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Changes of choroidal structure after corticosteroid treatment in eyes with Vogt–Koyanagi–Harada disease
  1. Mariko Egawa1,
  2. Yoshinori Mitamura1,
  3. Kei Akaiwa1,
  4. Kentaro Semba1,
  5. Takamasa Kinoshita1,
  6. Eisuke Uchino2,
  7. Shozo Sonoda2,
  8. Taiji Sakamoto2
  1. 1Department of Ophthalmology, Institute of Biomedical Sciences, Tokushima University Graduate School, Tokushima, Japan
  2. 2Department of Ophthalmology, Kagoshima University Graduate School of Medical and Dental Sciences, Kagoshima, Japan
  1. Correspondence to Professor Yoshinori Mitamura, Department of Ophthalmology, Institute of Biomedical Sciences, Tokushima University Graduate School, 3-18-15 Kuramoto, Tokushima 770-8503, Japan; ymitaymitaymita{at}yahoo.co.jp

Abstract

Aims To report the changes of the choroidal structure in the enhanced depth imaging optical coherence tomographic (EDI-OCT) images after high-dose corticosteroid treatment for acute Vogt–Koyanagi–Harada (VKH) disease.

Methods Retrospective, observational case series. Thirty-four eyes of 17 patients with acute VKH disease were examined by EDI-OCT before, and 1, 4 and 52 weeks after the treatment. The EDI-OCT images were binarised by ImageJ, a publicly accessible software. The luminal, stromal and total choroidal areas and ratio of luminal/stromal area (L/S ratio) were measured in the subfoveal choroid of 1500 µm width. The area of the peripapillary atrophy (PPA) was measured in the fundus photographs at 1 and 52 weeks. For statistical analyses, a generalised estimating equation method was used to eliminate the effect of within-subject intereye correlations.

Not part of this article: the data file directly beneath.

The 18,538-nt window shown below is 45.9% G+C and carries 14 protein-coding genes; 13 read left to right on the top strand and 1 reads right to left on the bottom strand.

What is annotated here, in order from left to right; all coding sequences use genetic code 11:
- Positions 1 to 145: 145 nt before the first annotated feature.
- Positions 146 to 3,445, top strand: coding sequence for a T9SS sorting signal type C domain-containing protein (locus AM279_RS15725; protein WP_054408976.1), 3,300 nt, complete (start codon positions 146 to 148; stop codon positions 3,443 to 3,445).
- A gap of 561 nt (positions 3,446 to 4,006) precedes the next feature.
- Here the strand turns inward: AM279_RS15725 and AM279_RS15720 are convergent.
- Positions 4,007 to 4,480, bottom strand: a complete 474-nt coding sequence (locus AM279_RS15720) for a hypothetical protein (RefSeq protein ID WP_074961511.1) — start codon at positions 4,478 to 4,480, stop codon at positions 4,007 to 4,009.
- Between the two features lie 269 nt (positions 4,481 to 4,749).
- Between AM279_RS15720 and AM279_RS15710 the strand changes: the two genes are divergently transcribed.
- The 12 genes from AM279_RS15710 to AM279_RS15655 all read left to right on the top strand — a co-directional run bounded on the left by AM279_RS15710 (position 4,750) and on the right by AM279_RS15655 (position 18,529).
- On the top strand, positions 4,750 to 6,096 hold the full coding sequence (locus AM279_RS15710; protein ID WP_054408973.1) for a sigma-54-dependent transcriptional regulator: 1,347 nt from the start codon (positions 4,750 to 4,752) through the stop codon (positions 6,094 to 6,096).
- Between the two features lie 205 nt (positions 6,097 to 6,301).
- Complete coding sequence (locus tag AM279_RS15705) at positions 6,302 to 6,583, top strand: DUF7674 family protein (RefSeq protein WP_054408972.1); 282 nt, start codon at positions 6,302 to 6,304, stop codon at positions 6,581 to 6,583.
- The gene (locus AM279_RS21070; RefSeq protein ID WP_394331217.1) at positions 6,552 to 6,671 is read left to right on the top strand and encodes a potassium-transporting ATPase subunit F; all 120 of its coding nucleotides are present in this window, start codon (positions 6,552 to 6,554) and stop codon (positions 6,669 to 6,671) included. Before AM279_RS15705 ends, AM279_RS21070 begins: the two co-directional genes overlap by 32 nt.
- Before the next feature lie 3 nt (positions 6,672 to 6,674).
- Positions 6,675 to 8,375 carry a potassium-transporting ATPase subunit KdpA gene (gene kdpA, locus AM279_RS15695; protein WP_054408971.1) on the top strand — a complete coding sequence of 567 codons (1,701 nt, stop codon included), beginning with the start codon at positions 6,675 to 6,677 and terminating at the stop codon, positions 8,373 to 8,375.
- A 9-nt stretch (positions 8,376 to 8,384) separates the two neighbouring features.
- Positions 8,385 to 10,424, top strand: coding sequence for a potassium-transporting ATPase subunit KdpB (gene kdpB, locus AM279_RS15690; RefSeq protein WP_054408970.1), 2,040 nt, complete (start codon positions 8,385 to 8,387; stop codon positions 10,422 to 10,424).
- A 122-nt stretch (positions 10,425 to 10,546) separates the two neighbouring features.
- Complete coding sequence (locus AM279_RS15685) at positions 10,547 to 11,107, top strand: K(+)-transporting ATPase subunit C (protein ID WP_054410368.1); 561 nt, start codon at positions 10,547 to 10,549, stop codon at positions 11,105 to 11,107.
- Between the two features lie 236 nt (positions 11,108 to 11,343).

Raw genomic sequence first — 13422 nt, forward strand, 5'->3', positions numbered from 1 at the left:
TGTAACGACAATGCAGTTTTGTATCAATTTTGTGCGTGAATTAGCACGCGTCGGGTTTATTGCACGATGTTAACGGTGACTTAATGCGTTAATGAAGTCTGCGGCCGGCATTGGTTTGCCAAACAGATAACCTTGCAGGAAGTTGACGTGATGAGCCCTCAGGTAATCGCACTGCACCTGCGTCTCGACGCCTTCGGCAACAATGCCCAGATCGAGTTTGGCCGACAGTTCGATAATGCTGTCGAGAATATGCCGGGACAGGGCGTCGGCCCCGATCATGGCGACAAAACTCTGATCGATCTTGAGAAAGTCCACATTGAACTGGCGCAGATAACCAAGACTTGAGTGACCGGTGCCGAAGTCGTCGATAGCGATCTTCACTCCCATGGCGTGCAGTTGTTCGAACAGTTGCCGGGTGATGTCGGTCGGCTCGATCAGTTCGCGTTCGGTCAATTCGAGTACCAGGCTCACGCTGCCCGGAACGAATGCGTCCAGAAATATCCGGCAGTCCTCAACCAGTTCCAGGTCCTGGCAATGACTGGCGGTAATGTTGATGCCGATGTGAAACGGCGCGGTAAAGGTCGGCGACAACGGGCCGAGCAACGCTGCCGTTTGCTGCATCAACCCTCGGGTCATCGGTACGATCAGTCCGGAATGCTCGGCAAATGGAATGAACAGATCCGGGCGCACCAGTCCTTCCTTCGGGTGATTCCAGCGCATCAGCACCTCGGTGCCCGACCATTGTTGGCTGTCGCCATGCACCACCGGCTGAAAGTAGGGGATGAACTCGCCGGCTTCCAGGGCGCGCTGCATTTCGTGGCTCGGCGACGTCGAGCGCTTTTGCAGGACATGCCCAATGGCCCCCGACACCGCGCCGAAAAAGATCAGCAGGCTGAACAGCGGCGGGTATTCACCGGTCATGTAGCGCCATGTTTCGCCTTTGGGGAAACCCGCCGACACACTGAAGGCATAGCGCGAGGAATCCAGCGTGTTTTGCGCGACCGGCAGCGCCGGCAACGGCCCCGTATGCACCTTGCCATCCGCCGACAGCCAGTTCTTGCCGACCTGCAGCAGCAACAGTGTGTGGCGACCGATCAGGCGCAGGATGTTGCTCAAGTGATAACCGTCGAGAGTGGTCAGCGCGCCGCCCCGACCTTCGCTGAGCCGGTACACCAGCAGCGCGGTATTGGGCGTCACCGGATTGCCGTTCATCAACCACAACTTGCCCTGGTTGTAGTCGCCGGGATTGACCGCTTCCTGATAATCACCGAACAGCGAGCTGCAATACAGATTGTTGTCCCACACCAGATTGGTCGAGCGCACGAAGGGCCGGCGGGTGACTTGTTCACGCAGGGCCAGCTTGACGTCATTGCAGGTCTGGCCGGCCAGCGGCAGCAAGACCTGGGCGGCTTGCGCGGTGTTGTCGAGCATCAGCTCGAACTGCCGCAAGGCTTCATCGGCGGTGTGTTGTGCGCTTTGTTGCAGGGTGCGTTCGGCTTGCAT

Results Before treatment, the EDI-OCT images could not be binarised because of poor image quality in most of the cases. After treatment, the luminal, stromal and total choroidal areas were significantly decreased during the follow-up period (all p<0.05). The L/S ratio significantly fluctuated over time (p=0.0201), and was significantly lower at 4 weeks than at 1 week (p=0.0158). The L/S ratio at 1 week was significantly correlated with increase in the PPA area, subsequent chronic recurrences and total dose of corticosteroid (p<0.0001, p=0.0006, p=0.0037, respectively).

Conclusions The L/S ratio measured by binarisation of EDI-OCT images was predictive factor for the progression of PPA, subsequent chronic recurrences and total dose of corticosteroid, and may serve as a marker for degree of choroidal inflammation in the VKH disease.

  • Choroid
  • Imaging
  • Inflammation
  • Treatment Medical
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Introduction

Vogt–Koyanagi–Harada (VKH) disease is an autoimmune inflammatory disorder which affects pigmented tissues in the ocular, auditory, skin and central nervous systems in genetically susceptible individuals.1 ,2 Histopathological observations showed an infiltration of lymphocytes and the absence of melanocytes in the choroid.2–4 In addition, indocyanine green angiography showed early hyperfluorescence and leakage of the choroidal stromal vessel, and hypofluorescent dark dots that suggested choroidal vasculitis or choroidal granulomas.5